School Behaviors and Considerations-continued May have repetitive behavior- likes to do things the same way. Routines are comforting, predictable and increase success! Appears to ignore others standing to the side Prefers conversation at 4-6 feet Becomes anxious in unfamiliar areas or with new tasks. Episodes of anger, frustration, emotional outbursts-normal grieving process. Can/will reoccur as vision decreases over time
Educational Needs Schools need to provide: - academics- with modifications/adaptations - orientation and mobility instruction - athletics/sports- good for student as long as it doesn’t compromise safety. - vision teacher/consultant- help with modifications
Educational Needs-continued - communication- ASL, Braille, tactile signing, captioning-need black box with text for good contrast - vocational exploration and training- skills for future - support/counseling- reduce isolation, educate peers
Classroom Modifications Teachers need to consider future dual- sensory impairment when identifying skills to teach- not just current status. Full spectrum lighting if possible- helps us see fine details more easily, color matching, reduces glare, Helps lesson eye fatigue and strain when performing visually demanding tasks. Seat student where they are comfortable- (front-side) so they can see chalkboard, teacher and other students in class.
Classroom Modifications- continued Teacher/assistant needs to direct attention of the student to other students in class that are asking or answering questions. Can only see 1 person at a time. Windows should be behind the student. Teacher should avoid standing in front of window while communicating Teacher should provide instruction using a non- cluttered background area-with good contrast Furniture arrangement- Keep room the same if possible. Keep doors and drawers closed. Let the student know in advance of any changes.
Classroom Modifications- continued Print materials should be maximum contrast. Use non-glare paper. Yellow transparency overlay is helpful to reduce glare and eye fatigue Whiteboard- need dark markers- black, blue or purple best. Yellow difficult to see. Students may need individual copies of graphs, charts, assignments to examine close up. Students need additional time to complete tasks- “time and a half” minimum. May consider reducing the # of questions or problems to equalize the time spent on task.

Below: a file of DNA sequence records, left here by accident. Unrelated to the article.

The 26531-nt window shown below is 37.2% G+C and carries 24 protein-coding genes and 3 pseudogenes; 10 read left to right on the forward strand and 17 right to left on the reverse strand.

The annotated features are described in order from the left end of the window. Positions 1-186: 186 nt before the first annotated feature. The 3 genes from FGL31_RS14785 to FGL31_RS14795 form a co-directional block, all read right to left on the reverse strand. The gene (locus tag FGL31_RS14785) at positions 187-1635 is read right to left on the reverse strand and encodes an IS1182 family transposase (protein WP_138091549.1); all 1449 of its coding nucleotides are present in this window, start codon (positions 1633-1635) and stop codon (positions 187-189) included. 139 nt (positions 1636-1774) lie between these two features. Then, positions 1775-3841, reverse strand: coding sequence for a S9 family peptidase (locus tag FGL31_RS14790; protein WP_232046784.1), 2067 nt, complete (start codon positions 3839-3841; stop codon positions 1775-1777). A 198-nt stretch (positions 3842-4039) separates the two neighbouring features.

Home Modifications Lighting- have child/youth experiment with different lighting options- full spectrum, goose- neck lamps, natural light, etc. to figure out what is best, where, and at what time of day. Use curtains/ shades to decrease glare Good contrast helpful- tables, contact paper, place mats. Black and white usually best Avoid visual clutter- on tables, bed Use contrasting colors to differentiate between walls and floors- contrast molding can be helpful. Flat paint provides less glare
Home Modifications- continued Outline doorways with contrasting border of color- tape, paint Use paint or tape of contrasting color on edges of steps. Top and bottom step can be marked with contrasting stripe. Use of handrail on stairs Provide a consistent and organized environment. Keep furniture and objects in consistent places. Keep walking areas free of low objects to run into or trip over. Keep doors and cabinets fully open or closed
Home Modifications- continued Use of flashlight in dimly lit areas Plan for and allow more time for eyes to adjust to changes in light Go early to events Teach child/youth to advocate for themselves and what they need to function best Identify strengths and interests
Emotional Considerations for Individual and Family Can be very difficult to cope with initial diagnosis of US- debate about when to tell a child. Child may ask questions and want to know. Questions should be answered honestly but constructively. Emphasize strengths. Most professionals believe that students should know future implications by high school so that student can make educational or vocational choices that will compensate for eventual dual-sensory loss Watch for increased isolation, talking or thinking of suicide May not be safe to drive- HUGE issue for teenagers and adults
Emotional Considerations for Individual and Family Anger, depression and denial- cycle between, before acceptance. Recycle as vision or hearing loss changes When grieving, academic focus may decrease Peers need education- deaf friends may think that the student with US is deliberately ignoring them or acting rude and start to pull away Can be helpful to find a older mentor with US to help support child/youth, provide positive role model Take advantage of resources- state and national- HKNC- 2 summer programs for year olds. Individual will need to learn self-advocacy skills
Conclusion Early identification- offers more opportunity for learning adaptations/modifications Helps with realistic vocational goals and learning independent life skills Genetic counseling- may want-especially when considering children Start treatment to slow down or arrest the progression of US